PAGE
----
DARPA is a wonderful example of an organization designed for innovation and creating value. The Defense Advanced Research Projects Agency (DARPA) is an agency of the United States Department of Defense responsible for the development of new technologies for use by the United States military. DARPA has funded the development of the Global Positioning System (GPS), stealth capability, unmanned vehicles – and where would we be without the ARPANET? You wouldn’t be reading this in all likelihood.
How is DARPA designed for innovation and creating value? Case studies1 of DARPA at the Naval Postgraduate School conclude that wiring innovation directly into the DNA of an organization is a tremendous engine of value. Here are examples of how DARPA is wired to innovate:
- Through its organizational structure – DARPA only has about 100-ish full-time employees organized in a very flat reporting structure
- Through shortened tenure of its project managers – the average length of a project, and hence a project manager at DARPA, is four years
- Through challenges and incentives – DARPA uses a variety of prizes and competitions as incentives to produce results
Contrast that against human spaceflight at NASA. Most of NASA’s current human spaceflight projects and programs are extremely long, crossing the boundaries of multiple Presidential administrations, with large organizational structures spread across the country. I can’t help but wonder if the tendency for such a structure is to exacerbate the inertial effects of an organization – leading it to play it safe and perpetuate the status quo – rather than innovate. DARPA shows that quicker turnover of projects and programs and leaner organizations provide a greater engine for innovation.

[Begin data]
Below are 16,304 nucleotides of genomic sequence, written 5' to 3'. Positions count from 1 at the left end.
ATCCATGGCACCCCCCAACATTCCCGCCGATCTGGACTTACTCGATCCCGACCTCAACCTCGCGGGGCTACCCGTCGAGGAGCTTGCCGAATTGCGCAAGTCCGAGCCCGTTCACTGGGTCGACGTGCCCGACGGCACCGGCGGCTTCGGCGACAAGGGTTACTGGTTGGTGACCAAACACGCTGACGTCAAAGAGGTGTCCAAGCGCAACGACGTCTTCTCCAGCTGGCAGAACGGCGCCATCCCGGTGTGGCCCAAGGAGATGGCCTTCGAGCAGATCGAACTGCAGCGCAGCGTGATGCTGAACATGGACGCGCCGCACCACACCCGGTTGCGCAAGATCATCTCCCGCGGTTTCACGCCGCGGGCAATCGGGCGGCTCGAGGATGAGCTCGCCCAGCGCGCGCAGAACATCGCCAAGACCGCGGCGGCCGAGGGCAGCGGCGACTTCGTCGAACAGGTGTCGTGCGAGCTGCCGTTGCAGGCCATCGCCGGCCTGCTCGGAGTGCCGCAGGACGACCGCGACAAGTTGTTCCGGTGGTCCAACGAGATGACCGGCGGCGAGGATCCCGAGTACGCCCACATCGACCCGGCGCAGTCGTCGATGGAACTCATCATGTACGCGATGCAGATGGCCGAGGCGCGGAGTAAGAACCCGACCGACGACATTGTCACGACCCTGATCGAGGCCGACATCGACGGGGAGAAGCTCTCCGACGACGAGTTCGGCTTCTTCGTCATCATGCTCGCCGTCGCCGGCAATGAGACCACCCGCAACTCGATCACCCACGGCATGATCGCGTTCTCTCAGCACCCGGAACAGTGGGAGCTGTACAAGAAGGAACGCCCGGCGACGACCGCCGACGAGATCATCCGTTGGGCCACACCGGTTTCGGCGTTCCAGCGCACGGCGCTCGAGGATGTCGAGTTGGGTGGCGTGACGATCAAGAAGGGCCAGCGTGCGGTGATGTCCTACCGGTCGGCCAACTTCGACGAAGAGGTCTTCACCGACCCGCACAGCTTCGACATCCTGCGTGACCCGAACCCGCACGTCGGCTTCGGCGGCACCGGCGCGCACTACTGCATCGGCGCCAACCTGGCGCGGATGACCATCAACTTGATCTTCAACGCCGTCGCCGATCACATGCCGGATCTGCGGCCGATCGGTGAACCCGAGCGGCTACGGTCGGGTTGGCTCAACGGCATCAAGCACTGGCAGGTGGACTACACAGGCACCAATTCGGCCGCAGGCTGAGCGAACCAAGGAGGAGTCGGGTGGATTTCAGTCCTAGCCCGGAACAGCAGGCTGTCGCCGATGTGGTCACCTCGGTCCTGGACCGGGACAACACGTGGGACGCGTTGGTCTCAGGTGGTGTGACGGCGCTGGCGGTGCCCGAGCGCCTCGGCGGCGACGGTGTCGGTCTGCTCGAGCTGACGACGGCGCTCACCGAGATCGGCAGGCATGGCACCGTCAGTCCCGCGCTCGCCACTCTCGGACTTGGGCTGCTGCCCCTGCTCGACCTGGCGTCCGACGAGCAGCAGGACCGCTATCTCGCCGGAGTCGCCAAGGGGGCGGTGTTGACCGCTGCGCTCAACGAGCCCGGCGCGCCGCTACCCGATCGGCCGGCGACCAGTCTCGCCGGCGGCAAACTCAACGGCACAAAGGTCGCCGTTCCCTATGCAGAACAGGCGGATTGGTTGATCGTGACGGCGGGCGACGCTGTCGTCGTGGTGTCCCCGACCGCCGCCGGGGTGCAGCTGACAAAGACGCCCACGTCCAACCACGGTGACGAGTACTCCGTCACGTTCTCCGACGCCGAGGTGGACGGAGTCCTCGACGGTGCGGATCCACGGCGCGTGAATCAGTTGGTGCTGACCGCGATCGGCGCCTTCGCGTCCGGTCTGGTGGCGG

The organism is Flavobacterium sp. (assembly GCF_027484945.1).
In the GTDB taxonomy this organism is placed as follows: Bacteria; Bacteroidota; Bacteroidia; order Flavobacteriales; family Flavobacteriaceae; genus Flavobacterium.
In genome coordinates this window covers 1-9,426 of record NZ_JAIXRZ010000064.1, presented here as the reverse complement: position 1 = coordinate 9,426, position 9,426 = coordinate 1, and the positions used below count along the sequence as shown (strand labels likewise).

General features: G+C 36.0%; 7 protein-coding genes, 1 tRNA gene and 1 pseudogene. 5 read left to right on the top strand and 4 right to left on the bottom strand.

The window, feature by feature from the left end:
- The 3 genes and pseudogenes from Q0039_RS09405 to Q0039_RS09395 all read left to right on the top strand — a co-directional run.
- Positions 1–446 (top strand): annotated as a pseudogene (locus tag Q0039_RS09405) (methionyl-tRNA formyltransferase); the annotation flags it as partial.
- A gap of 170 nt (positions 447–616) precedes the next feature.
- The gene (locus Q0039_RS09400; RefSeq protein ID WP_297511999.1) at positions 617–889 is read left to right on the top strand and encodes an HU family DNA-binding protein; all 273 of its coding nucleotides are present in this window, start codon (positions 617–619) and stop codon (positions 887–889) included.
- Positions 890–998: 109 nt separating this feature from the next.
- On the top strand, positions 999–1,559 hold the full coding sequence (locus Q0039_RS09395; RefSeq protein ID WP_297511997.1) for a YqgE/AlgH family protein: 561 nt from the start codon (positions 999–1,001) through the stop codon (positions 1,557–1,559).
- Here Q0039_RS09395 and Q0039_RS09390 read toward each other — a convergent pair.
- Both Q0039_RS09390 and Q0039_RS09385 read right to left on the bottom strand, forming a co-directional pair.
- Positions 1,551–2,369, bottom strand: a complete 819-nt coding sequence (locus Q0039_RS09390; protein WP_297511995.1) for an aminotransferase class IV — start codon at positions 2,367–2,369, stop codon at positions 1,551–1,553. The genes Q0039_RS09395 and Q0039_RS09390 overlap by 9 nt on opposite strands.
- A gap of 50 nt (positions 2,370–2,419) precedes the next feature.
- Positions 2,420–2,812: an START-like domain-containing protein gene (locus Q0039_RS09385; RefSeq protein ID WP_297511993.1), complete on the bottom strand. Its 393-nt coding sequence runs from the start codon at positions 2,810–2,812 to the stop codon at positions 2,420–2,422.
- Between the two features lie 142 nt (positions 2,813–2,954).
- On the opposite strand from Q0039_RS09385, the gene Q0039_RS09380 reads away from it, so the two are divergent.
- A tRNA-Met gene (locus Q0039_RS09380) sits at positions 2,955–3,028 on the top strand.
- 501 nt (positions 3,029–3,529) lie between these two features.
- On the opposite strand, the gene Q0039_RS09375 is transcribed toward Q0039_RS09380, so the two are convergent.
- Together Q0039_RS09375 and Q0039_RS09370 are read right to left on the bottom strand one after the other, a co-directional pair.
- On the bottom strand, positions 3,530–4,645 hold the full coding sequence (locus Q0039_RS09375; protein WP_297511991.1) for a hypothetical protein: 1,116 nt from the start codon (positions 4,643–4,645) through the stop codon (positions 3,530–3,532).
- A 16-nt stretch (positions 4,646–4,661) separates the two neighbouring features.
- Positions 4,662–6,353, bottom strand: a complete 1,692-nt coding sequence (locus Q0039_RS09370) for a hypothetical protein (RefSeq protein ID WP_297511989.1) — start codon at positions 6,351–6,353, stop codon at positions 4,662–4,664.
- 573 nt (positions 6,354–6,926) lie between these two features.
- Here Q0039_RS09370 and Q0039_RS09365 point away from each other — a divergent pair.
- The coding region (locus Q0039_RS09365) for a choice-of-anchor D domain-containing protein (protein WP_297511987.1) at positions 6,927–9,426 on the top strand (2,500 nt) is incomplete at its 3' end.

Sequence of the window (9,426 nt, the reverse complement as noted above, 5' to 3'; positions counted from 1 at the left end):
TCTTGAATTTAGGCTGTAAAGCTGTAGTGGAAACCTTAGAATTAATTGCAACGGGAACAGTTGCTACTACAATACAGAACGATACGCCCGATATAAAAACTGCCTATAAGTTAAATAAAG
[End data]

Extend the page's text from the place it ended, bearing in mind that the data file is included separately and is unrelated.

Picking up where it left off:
In thinking further about how innovation is wired into an organization, I also wonder about innovation efforts that are on the organizational periphery, or are relegated to the “grass-roots.” Does such an approach heighten the likelihood that innovation efforts will be ignored in the daily routine of the big programs and projects? I think so.
As a case in point, I offer Kodak. Although Kodak invested in research and development, it failed to exploit its discoveries such as in digital imaging, partly out of fear of what those new discoveries would mean to its core film business. The failure at Kodak highlights the critical need to figure out how to move forward with innovations while maintaining the core business, and readying those innovations to become the “new” core business.
Think about how such an approach at NASA might revolutionize human spaceflight.
For instance, put an “innovation office” in key organizations as part of the formal organizational structure, reporting to the director of that organization. Give the innovation office access to resources and “grand challenges” from the director to create innovative approaches that drastically reduce cost or greatly improve performance in the products and services of that organization. Each of these challenges could be turned into a short-duration project and run from the innovation office with managers whose tenure lasts for the duration of the project. Recognizing that many, perhaps even most, of the projects will fail is to be expected, even applauded. But for those that succeed, they might displace the old way of doing business, and serve as the engine of new ideas.
It seems to me that wiring innovation into the organizational structure of human spaceflight within NASA is worth a conversation for creating a meaningful, sustainable strategy for human spaceflight.
Next time: The FBI and Transformational Change
Previous entries in this series:
Part 1: The United States Postal Service and the Porter Five Forces
Part 2: Disney and the Resources Based View
1See Dew, Nicholas, “The ‘As’ in DARPA: Advanced or Applied?”